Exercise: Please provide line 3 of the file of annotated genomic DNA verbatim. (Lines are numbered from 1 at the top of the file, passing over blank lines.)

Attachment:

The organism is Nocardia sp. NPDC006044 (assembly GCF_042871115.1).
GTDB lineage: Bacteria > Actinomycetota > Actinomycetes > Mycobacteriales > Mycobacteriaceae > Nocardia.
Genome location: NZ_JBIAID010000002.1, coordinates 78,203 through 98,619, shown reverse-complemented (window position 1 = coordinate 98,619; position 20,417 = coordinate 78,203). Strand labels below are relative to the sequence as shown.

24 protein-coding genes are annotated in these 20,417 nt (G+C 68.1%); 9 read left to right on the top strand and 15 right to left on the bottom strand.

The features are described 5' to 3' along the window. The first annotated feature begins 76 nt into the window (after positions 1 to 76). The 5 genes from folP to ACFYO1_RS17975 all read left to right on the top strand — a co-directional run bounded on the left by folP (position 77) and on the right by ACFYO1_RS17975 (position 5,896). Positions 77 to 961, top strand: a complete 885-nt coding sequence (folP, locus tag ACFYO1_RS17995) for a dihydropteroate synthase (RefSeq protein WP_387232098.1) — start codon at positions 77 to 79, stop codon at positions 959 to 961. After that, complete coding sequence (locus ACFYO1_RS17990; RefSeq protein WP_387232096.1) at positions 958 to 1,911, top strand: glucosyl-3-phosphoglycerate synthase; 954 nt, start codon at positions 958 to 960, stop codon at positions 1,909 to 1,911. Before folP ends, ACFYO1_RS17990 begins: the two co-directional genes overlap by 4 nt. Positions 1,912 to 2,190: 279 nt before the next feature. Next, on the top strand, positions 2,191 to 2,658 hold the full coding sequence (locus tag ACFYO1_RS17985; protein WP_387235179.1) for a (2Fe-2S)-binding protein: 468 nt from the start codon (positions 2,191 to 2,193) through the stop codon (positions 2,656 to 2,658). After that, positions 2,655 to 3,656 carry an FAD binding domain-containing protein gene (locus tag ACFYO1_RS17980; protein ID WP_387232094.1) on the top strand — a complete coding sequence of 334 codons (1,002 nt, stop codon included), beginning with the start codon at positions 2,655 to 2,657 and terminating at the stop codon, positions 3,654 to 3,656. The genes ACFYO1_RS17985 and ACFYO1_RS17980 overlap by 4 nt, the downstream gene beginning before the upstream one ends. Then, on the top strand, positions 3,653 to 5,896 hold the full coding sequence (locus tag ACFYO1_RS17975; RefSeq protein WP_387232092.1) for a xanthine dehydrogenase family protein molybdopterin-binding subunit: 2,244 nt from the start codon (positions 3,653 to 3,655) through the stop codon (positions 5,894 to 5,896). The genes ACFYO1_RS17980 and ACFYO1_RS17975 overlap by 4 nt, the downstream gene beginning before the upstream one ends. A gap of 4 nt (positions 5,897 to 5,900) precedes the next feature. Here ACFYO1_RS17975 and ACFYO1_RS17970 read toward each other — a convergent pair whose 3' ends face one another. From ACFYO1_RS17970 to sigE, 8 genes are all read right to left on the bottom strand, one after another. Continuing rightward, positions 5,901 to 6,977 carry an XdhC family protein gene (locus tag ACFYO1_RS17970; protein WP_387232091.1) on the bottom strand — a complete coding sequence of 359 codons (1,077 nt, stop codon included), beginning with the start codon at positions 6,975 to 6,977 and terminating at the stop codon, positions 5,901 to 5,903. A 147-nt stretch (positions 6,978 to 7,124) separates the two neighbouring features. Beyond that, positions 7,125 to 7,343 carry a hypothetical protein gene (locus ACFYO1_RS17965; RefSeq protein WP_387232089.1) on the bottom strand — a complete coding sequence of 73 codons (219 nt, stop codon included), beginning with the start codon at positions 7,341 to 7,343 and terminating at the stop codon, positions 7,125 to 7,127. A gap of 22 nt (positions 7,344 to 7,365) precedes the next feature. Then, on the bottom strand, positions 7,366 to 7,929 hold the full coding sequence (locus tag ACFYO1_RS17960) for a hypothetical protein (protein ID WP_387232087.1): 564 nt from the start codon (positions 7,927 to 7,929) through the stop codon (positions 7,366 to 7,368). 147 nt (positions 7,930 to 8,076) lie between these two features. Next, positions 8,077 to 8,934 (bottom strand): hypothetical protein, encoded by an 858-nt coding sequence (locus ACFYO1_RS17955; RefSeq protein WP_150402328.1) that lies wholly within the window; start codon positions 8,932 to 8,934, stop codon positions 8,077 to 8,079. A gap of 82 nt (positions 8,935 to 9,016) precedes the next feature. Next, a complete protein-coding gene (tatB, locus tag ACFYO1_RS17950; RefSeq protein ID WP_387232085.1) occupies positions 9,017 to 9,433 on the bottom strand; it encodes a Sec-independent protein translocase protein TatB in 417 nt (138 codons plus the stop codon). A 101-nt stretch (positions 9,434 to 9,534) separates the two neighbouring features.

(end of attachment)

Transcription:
Genome location: NZ_JBIAID010000002.1, coordinates 78,203 through 98,619, shown reverse-complemented (window position 1 = coordinate 98,619; position 20,417 = coordinate 78,203). Strand labels below are relative to the sequence as shown.